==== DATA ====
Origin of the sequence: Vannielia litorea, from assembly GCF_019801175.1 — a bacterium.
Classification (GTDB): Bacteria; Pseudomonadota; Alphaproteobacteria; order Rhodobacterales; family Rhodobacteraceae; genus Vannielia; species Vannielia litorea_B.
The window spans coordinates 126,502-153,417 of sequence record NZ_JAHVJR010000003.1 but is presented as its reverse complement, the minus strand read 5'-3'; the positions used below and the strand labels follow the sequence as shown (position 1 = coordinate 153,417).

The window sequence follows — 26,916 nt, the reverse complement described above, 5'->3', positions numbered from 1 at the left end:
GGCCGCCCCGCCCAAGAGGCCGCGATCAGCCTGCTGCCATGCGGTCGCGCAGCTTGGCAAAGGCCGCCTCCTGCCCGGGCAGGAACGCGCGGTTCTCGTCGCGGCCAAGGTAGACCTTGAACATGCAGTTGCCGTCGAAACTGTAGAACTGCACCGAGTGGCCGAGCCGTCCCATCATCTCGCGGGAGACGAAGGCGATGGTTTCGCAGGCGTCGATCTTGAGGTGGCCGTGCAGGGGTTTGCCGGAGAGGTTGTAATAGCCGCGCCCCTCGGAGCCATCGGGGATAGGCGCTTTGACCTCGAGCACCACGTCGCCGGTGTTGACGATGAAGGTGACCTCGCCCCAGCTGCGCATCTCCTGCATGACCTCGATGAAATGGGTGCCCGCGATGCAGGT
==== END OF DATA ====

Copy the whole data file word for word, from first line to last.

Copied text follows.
Origin of the sequence: Vannielia litorea, from assembly GCF_019801175.1 — a bacterium.
Classification (GTDB): Bacteria; Pseudomonadota; Alphaproteobacteria; order Rhodobacterales; family Rhodobacteraceae; genus Vannielia; species Vannielia litorea_B.
The window spans coordinates 126,502-153,417 of sequence record NZ_JAHVJR010000003.1 but is presented as its reverse complement, the minus strand read 5'-3'; the positions used below and the strand labels follow the sequence as shown (position 1 = coordinate 153,417).

The window sequence follows — 26,916 nt, the reverse complement described above, 5'->3', positions numbered from 1 at the left end:
GGCCGCCCCGCCCAAGAGGCCGCGATCAGCCTGCTGCCATGCGGTCGCGCAGCTTGGCAAAGGCCGCCTCCTGCCCGGGCAGGAACGCGCGGTTCTCGTCGCGGCCAAGGTAGACCTTGAACATGCAGTTGCCGTCGAAACTGTAGAACTGCACCGAGTGGCCGAGCCGTCCCATCATCTCGCGGGAGACGAAGGCGATGGTTTCGCAGGCGTCGATCTTGAGGTGGCCGTGCAGGGGTTTGCCGGAGAGGTTGTAATAGCCGCGCCCCTCGGAGCCATCGGGGATAGGCGCTTTGACCTCGAGCACCACGTCGCCGGTGTTGACGATGAAGGTGACCTCGCCCCAGCTGCGCATCTCCTGCATGACCTCGATGAAATGGGTGCCCGCGATGCAGGT